About 60% of all Ohioans will be required to wear masks in public beginning Friday night, Gov. Mike DeWine announced in his Thursday news briefing on COVID-19.
Although Hamilton, Butler and Cuyahoga counties will not move up to the Ohio Department of Health’s fourth and highest tier of public health emergency, they and 16 other counties remain on the tier just below — one at which ODH recommends residents “limit activities as much as possible” to avoid spreading or catching the virus.
All 19 of these counties, which are color-coded in red on ODH’s state map, will receive a new mandatory mask order effective Friday at 6 p.m.
But people in other counties — those color-coded in yellow and orange — should mask up, too, DeWine said.
“What we’ve learned throughout this pandemic, and frankly what the scientists told me very early on in February, is, ‘You have to move well before it looks like you have to move,’” he said. “If you live in one of these counties, now is the time to cut this thing off.”
He made a similar plea the day before, when he appeared on television to address Ohioans directly around 5:30 p.m.
No orders were given. DeWine said he had hoped to catch members of the audience as they arrived home from work and to move them with appeals to reason instead of new legal restrictions.
“My experience in life is that people react, generally, better when you ask them to do something, when you give them the evidence, than when you tell them to do something,” he said. “We’ll see how good I’m doing at convincing people in a few days.”
The state’s number of COVID-19 cases has grown by at least 1,000 every day since July 7. Three days later, July 10 would set an all-time record for the largest number of new cases diagnosed in one day: 1,525, displacing the previous April 19 record of 1,380.
DeWine and other health experts have acknowledged that expanding testing, which the state has done through National Guard-run pop-up sites and community health centers, will correspondingly increase the number of cases discovered within in the state. However, DeWine said, the numbers alone are not the source of his concern.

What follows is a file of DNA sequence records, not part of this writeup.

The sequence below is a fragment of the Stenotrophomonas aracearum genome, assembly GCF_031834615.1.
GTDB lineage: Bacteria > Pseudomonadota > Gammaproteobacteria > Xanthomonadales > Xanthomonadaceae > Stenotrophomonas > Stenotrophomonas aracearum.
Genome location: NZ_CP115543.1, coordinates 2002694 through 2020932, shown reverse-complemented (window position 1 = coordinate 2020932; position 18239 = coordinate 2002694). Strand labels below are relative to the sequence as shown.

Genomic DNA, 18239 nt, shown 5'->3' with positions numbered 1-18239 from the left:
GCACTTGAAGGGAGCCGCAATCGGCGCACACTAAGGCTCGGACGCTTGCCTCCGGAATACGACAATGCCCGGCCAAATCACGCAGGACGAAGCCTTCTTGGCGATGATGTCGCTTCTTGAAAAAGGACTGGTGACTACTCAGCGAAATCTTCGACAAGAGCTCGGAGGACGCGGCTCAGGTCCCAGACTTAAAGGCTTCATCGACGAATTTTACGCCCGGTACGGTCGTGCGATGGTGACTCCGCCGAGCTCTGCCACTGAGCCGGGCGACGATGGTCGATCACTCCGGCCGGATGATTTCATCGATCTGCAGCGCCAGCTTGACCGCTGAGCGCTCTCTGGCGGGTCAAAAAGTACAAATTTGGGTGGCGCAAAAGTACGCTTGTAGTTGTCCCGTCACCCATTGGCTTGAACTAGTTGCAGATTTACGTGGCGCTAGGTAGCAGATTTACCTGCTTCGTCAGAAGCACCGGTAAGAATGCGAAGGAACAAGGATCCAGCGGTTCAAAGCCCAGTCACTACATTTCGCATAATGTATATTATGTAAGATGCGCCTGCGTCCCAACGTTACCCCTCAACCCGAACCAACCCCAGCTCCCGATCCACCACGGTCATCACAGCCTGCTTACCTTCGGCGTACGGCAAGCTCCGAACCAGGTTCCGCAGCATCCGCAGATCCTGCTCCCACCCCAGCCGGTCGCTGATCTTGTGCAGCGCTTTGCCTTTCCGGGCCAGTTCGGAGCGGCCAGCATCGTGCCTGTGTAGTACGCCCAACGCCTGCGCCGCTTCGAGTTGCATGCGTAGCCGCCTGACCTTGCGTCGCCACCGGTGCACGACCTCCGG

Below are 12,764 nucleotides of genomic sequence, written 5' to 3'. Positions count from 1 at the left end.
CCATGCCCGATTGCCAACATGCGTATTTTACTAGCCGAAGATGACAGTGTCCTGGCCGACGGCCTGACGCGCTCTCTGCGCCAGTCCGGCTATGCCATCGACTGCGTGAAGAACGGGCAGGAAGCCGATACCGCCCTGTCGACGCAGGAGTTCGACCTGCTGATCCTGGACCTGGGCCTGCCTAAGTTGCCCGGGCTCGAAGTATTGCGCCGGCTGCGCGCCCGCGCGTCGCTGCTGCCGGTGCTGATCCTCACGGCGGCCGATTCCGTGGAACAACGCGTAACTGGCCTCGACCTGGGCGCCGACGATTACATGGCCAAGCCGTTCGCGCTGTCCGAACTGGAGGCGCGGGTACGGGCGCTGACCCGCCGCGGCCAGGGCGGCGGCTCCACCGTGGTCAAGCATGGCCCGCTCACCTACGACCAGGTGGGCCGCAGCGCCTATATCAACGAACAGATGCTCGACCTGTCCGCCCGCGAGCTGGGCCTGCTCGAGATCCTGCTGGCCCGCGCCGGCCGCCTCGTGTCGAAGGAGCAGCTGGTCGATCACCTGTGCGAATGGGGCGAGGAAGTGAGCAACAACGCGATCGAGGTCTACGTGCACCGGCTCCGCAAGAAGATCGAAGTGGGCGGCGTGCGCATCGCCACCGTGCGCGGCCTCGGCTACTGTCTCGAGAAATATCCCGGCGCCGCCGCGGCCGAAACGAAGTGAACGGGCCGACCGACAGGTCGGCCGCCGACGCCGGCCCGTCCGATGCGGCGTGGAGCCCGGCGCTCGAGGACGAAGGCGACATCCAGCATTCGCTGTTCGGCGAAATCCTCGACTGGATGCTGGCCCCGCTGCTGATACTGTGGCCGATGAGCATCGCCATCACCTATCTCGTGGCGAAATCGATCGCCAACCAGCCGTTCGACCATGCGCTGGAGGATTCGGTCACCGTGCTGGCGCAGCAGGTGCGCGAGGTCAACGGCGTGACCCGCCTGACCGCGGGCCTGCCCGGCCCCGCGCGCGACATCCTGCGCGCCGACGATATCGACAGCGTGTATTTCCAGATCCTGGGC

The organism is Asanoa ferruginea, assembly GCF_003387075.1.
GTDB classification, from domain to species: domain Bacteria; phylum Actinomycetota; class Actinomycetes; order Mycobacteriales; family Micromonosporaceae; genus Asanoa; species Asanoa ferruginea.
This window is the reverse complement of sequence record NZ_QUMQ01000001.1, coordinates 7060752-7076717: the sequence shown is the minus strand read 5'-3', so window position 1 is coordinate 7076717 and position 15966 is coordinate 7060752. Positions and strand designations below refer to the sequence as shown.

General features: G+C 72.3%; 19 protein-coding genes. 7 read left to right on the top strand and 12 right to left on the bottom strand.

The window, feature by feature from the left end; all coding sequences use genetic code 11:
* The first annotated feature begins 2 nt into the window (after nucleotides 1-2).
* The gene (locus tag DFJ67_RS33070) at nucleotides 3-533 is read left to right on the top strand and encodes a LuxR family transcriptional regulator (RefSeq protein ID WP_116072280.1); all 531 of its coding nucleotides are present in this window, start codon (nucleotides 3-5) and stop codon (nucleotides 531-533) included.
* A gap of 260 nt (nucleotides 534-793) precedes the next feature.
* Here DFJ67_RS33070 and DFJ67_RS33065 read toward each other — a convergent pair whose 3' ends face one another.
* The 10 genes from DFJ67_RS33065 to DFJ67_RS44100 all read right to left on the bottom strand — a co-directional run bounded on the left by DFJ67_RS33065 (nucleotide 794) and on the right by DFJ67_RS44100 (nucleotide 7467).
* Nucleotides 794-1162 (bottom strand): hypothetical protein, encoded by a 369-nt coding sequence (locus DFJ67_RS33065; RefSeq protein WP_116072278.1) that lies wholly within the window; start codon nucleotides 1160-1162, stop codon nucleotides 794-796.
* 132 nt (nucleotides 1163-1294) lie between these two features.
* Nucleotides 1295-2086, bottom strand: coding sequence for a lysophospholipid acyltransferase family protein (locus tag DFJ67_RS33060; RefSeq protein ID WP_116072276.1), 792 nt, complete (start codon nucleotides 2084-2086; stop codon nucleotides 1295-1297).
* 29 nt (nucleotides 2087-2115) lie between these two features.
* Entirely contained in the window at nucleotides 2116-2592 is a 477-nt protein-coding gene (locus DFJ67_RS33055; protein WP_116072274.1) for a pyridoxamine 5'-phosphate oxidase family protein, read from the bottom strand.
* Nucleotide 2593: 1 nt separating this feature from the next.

Instead, health experts are worried by the rate at which cases have increased, the number of patients being hospitalized and the prevalence of “community spread,” infections that occur in daily life with no easily traceable source.
Infections that occur in congregate settings such as nursing homes and prisons can be contained, DeWine said. Community spread is a sign the virus has become so prevalent that residents of a given community cannot predict where or when they might be exposed. Some counties in Ohio have seen their numbers double in July after remaining low throughout the spring; some have more cases than entire European countries.
Mask-wearing, hand-washing and social distancing are still the solutions for now, DeWine said.
Dr. Andrew Thomas, chief clinical officer at Ohio State University’s Wexner Medical Center, teleconferenced into the briefing to agree.
“No matter what county you live in, you are at risk for contracting COVID-19,” he said. “There is activity, to some degree, across the entire state.”
Masks and rigorous sanitation efforts are the best tools Ohioans have to protect themselves until a vaccine or other effective pharmacological treatment becomes available, Thomas said.
DeWine declined to directly answer repeated questions about what would happen if any Ohio county were to reach ODH’s highest alert level, marked on state maps as purple. He characterized the map system as a tool meant to inform Ohioans and provide them with a set of recommendations for how to proceed.
However, he said, the situation could change if recommendations aren’t enough.
“I will do whatever it takes to keep people in Ohio safe,” he said. “I hesitated before. I’m not going to hesitate again. But the better pathway, obviously, is if people will look at these colors. If you’re yellow, try to keep from going into orange. If you’re orange, try to keep from going into red. And if you’re red, do everything you can to push it back.”
The counties now colored in red are: